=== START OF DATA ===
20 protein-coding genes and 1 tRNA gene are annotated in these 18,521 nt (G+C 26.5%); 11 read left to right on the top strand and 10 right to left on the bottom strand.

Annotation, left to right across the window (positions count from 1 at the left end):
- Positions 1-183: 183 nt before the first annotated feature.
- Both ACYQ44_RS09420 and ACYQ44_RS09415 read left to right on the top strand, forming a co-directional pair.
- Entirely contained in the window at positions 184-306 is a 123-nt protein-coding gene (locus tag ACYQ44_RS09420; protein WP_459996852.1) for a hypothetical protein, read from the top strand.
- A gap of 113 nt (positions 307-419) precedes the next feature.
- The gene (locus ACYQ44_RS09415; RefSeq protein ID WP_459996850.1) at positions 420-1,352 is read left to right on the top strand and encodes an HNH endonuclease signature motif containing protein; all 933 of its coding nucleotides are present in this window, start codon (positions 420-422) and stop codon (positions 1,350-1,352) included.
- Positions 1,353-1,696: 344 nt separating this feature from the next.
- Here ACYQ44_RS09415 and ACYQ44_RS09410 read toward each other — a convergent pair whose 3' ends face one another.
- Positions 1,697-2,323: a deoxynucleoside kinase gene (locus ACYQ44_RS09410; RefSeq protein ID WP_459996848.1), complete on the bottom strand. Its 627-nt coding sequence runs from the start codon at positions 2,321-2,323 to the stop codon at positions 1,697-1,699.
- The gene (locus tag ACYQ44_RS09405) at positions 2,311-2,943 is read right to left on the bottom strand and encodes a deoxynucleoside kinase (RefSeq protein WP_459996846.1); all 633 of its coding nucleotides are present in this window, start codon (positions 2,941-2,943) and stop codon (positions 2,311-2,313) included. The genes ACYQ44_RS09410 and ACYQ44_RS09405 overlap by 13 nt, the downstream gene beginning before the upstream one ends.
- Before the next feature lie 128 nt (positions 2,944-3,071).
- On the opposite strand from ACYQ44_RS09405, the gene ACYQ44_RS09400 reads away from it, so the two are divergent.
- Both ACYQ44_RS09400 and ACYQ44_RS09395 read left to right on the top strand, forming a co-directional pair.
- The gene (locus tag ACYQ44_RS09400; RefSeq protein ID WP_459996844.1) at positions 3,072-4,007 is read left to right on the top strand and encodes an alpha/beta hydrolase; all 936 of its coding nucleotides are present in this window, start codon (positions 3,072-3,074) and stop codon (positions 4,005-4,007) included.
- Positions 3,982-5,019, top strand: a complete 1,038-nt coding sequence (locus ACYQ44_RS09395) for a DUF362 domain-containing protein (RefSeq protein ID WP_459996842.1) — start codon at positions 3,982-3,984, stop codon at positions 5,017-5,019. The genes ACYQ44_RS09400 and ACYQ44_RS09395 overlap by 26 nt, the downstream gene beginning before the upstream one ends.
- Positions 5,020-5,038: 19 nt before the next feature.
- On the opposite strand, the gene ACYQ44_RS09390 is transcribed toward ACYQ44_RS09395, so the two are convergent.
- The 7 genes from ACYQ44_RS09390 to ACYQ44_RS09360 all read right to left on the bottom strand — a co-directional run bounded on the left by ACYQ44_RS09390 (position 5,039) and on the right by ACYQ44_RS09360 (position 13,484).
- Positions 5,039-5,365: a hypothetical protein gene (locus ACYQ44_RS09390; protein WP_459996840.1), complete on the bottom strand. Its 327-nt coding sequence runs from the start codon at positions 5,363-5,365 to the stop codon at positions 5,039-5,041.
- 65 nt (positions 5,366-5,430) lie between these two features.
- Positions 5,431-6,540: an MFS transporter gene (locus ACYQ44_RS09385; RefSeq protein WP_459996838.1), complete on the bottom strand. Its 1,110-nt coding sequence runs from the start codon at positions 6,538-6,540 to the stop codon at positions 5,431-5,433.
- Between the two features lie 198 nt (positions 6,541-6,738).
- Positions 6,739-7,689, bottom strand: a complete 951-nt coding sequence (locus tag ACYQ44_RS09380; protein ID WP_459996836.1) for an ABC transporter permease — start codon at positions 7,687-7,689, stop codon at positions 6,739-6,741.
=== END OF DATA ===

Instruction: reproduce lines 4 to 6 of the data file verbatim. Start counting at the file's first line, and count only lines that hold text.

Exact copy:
- Both ACYQ44_RS09420 and ACYQ44_RS09415 read left to right on the top strand, forming a co-directional pair.
- Entirely contained in the window at positions 184-306 is a 123-nt protein-coding gene (locus tag ACYQ44_RS09420; protein WP_459996852.1) for a hypothetical protein, read from the top strand.
- A gap of 113 nt (positions 307-419) precedes the next feature.